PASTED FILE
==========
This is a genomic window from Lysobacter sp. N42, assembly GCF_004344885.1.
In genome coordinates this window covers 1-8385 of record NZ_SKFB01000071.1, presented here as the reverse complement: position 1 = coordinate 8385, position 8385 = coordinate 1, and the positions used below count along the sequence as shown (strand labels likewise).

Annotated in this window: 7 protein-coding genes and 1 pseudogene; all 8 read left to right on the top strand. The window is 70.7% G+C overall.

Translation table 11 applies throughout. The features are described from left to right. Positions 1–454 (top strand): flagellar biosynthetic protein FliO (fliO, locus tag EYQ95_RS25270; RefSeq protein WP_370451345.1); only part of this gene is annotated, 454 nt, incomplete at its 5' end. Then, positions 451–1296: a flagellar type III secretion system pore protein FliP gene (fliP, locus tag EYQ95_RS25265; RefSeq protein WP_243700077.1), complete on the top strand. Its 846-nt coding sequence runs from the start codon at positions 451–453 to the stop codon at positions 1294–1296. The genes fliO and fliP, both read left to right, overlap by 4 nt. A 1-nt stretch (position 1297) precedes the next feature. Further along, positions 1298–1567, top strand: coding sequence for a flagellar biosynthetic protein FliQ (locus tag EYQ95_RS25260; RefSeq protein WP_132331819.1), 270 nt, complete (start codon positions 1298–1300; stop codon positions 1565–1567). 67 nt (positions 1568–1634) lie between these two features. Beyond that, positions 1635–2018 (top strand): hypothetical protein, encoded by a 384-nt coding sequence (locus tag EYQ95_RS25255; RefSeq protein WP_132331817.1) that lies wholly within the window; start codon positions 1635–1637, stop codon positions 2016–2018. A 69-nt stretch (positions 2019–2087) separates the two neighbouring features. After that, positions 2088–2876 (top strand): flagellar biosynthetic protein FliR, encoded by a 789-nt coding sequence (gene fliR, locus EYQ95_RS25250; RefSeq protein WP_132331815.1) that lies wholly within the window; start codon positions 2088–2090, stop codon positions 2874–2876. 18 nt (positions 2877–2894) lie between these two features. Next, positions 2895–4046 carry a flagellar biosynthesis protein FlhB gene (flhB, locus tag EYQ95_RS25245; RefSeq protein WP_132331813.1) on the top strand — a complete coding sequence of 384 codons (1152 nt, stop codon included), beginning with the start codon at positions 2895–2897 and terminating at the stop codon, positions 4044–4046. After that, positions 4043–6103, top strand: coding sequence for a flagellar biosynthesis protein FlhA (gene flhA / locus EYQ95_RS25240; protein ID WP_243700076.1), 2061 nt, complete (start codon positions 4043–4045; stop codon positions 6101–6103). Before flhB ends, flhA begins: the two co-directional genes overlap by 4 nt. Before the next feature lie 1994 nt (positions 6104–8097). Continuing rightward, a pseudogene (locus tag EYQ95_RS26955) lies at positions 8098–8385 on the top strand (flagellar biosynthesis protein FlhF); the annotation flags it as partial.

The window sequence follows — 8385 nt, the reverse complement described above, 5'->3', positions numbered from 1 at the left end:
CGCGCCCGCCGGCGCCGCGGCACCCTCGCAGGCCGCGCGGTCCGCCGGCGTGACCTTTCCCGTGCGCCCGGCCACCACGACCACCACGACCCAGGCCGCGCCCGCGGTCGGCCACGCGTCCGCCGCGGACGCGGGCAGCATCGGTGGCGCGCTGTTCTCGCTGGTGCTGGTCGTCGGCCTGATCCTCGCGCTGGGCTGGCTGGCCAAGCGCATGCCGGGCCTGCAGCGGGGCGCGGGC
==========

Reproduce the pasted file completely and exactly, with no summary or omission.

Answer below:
This is a genomic window from Lysobacter sp. N42, assembly GCF_004344885.1.
In genome coordinates this window covers 1-8385 of record NZ_SKFB01000071.1, presented here as the reverse complement: position 1 = coordinate 8385, position 8385 = coordinate 1, and the positions used below count along the sequence as shown (strand labels likewise).

Annotated in this window: 7 protein-coding genes and 1 pseudogene; all 8 read left to right on the top strand. The window is 70.7% G+C overall.

Translation table 11 applies throughout. The features are described from left to right. Positions 1–454 (top strand): flagellar biosynthetic protein FliO (fliO, locus tag EYQ95_RS25270; RefSeq protein WP_370451345.1); only part of this gene is annotated, 454 nt, incomplete at its 5' end. Then, positions 451–1296: a flagellar type III secretion system pore protein FliP gene (fliP, locus tag EYQ95_RS25265; RefSeq protein WP_243700077.1), complete on the top strand. Its 846-nt coding sequence runs from the start codon at positions 451–453 to the stop codon at positions 1294–1296. The genes fliO and fliP, both read left to right, overlap by 4 nt. A 1-nt stretch (position 1297) precedes the next feature. Further along, positions 1298–1567, top strand: coding sequence for a flagellar biosynthetic protein FliQ (locus tag EYQ95_RS25260; RefSeq protein WP_132331819.1), 270 nt, complete (start codon positions 1298–1300; stop codon positions 1565–1567). 67 nt (positions 1568–1634) lie between these two features. Beyond that, positions 1635–2018 (top strand): hypothetical protein, encoded by a 384-nt coding sequence (locus tag EYQ95_RS25255; RefSeq protein WP_132331817.1) that lies wholly within the window; start codon positions 1635–1637, stop codon positions 2016–2018. A 69-nt stretch (positions 2019–2087) separates the two neighbouring features. After that, positions 2088–2876 (top strand): flagellar biosynthetic protein FliR, encoded by a 789-nt coding sequence (gene fliR, locus EYQ95_RS25250; RefSeq protein WP_132331815.1) that lies wholly within the window; start codon positions 2088–2090, stop codon positions 2874–2876. 18 nt (positions 2877–2894) lie between these two features. Next, positions 2895–4046 carry a flagellar biosynthesis protein FlhB gene (flhB, locus tag EYQ95_RS25245; RefSeq protein WP_132331813.1) on the top strand — a complete coding sequence of 384 codons (1152 nt, stop codon included), beginning with the start codon at positions 2895–2897 and terminating at the stop codon, positions 4044–4046. After that, positions 4043–6103, top strand: coding sequence for a flagellar biosynthesis protein FlhA (gene flhA / locus EYQ95_RS25240; protein ID WP_243700076.1), 2061 nt, complete (start codon positions 4043–4045; stop codon positions 6101–6103). Before flhB ends, flhA begins: the two co-directional genes overlap by 4 nt. Before the next feature lie 1994 nt (positions 6104–8097). Continuing rightward, a pseudogene (locus tag EYQ95_RS26955) lies at positions 8098–8385 on the top strand (flagellar biosynthesis protein FlhF); the annotation flags it as partial.

The window sequence follows — 8385 nt, the reverse complement described above, 5'->3', positions numbered from 1 at the left end:
CGCGCCCGCCGGCGCCGCGGCACCCTCGCAGGCCGCGCGGTCCGCCGGCGTGACCTTTCCCGTGCGCCCGGCCACCACGACCACCACGACCCAGGCCGCGCCCGCGGTCGGCCACGCGTCCGCCGCGGACGCGGGCAGCATCGGTGGCGCGCTGTTCTCGCTGGTGCTGGTCGTCGGCCTGATCCTCGCGCTGGGCTGGCTGGCCAAGCGCATGCCGGGCCTGCAGCGGGGCGCGGGC